From a network carrier standpoint, data centers connect clients with telecom network solutions designed to protect businesses from service disruptions or downtime from distributed denial-of-service attacks (DDoS). DDoS attacks are an issue for companies of all sizes and industries. With volumetric cyber-attacks on the rise, your network needs colocation solutions with proactive protection against DDoS attacks through enhanced resiliency and uptime.
While this approach is not new, the edge magnifies its importance, and validating your data center provider’s protocols is an essential first step in protecting your company’s network and infrastructure.
Location, location, location. Edge computing allows high-volume data typically processed locally to be delivered via a location outside the central core on the network’s periphery with low latency. This method of content delivery and distributed computing provides an exceptional customer experience. However, companies must now take the time and consideration to properly design and secure that physical edge as well as its programmatic parts.
Should a company’s edge network be near a geopolitical edge such as a state, provincial, or international border, the organization must be well-versed in what data can and cannot traverse across regional or defined country lines. General Data Protection Regulation (GDPR) and other data residency laws across local and regional levels provide specifics based on industry verticals. Always keep in mind that data may have to travel across those lines before reaching its intended destination. Knowing those specifics, or relying on a trusted advisor to do so, can spare headaches or hefty fines.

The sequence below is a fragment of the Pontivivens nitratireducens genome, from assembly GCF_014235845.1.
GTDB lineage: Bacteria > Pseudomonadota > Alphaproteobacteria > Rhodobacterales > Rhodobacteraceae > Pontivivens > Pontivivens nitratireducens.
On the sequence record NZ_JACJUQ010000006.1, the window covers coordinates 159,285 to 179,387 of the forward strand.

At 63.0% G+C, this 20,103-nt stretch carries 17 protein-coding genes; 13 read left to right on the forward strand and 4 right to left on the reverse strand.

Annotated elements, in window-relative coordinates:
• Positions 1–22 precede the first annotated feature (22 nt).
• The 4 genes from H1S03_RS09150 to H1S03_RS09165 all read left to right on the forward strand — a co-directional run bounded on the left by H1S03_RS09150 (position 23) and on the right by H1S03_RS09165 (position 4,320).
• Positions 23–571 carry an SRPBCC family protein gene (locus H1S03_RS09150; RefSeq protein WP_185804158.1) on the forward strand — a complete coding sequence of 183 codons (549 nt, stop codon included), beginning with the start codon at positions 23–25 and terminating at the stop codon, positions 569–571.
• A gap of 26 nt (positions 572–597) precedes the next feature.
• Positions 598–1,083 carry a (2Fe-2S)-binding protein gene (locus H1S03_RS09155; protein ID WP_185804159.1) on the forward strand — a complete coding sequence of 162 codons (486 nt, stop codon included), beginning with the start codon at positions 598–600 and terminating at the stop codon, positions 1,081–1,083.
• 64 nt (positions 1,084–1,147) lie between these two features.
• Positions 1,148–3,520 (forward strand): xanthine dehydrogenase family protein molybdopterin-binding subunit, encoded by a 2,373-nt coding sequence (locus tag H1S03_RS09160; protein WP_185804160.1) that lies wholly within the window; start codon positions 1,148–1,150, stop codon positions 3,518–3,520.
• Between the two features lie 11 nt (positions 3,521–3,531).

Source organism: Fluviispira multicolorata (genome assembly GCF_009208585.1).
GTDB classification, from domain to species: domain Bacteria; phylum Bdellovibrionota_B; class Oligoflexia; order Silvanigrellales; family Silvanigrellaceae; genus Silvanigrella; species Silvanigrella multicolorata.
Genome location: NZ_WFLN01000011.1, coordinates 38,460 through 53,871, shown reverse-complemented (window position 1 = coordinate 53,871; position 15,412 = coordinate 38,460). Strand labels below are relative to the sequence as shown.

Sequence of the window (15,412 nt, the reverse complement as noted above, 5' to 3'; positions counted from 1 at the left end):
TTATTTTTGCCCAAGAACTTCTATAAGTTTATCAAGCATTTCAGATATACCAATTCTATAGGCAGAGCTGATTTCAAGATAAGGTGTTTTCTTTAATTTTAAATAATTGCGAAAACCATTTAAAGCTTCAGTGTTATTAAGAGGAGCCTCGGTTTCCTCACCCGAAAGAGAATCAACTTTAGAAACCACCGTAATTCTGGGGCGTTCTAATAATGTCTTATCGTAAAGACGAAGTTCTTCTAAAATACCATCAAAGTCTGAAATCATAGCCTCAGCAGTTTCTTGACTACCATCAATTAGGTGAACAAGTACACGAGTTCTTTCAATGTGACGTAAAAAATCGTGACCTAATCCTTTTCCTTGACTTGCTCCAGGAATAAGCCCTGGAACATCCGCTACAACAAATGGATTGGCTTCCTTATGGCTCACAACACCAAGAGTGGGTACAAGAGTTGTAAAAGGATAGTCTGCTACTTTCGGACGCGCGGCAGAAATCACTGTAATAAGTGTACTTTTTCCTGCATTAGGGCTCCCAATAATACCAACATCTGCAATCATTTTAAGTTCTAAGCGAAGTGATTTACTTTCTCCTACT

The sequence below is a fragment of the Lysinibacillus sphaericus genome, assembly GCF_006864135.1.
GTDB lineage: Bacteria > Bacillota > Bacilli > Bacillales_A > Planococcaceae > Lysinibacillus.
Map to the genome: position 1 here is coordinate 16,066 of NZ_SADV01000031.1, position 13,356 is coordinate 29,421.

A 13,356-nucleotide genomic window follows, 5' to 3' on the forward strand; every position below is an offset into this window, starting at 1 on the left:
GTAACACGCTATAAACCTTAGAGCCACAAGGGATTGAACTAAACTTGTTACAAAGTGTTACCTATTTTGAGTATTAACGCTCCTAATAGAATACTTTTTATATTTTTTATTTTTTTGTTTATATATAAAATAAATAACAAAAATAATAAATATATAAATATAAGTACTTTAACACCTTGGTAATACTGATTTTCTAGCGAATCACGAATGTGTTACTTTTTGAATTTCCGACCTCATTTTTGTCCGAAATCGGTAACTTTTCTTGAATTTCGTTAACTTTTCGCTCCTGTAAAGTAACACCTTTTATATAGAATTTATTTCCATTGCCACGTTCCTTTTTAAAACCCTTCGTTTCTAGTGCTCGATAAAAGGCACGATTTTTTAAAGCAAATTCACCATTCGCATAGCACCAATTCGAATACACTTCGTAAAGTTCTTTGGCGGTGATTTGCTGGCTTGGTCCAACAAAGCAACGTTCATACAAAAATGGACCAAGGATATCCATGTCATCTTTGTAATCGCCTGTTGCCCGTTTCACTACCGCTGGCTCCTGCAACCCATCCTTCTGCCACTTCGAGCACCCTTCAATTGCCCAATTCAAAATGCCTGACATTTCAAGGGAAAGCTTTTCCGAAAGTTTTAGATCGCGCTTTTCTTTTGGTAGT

Finding the Right Vendor at the Edge
According to a new report by Grand View Research, Inc., the global edge computing market is anticipated to reach $155.90B by 2030. This means many organizations will be making edge-related purchases in the next few years, requiring them to assess their security criteria and standards.
Selecting a secure colocation partner with network, compute, and storage solutions proliferated to the edge is vital to providing points of presence in all locations. For each point of presence, businesses should validate the layers of security in place that protect their edge data center deployments and ask about managed solutions to enhance network security measures in order to minimize the threat of cybersecurity attacks.
Over 90 percent of new operational processes will be deployed on edge infrastructure by 2024. The edge gives services and applications the ability to be more efficient by keeping data and computing closer to the users or applications that need it, providing faster processing speeds and lower latency. However, with these benefits comes added security requirements. When assessing edge infrastructure options, look for the most secure, scalable, redundant locations with the best connectivity choices. The right colocation data centers are an invaluable resource for meeting those demands.
- Outpost: Edge Infrastructure Security in 2023 - February 24, 2023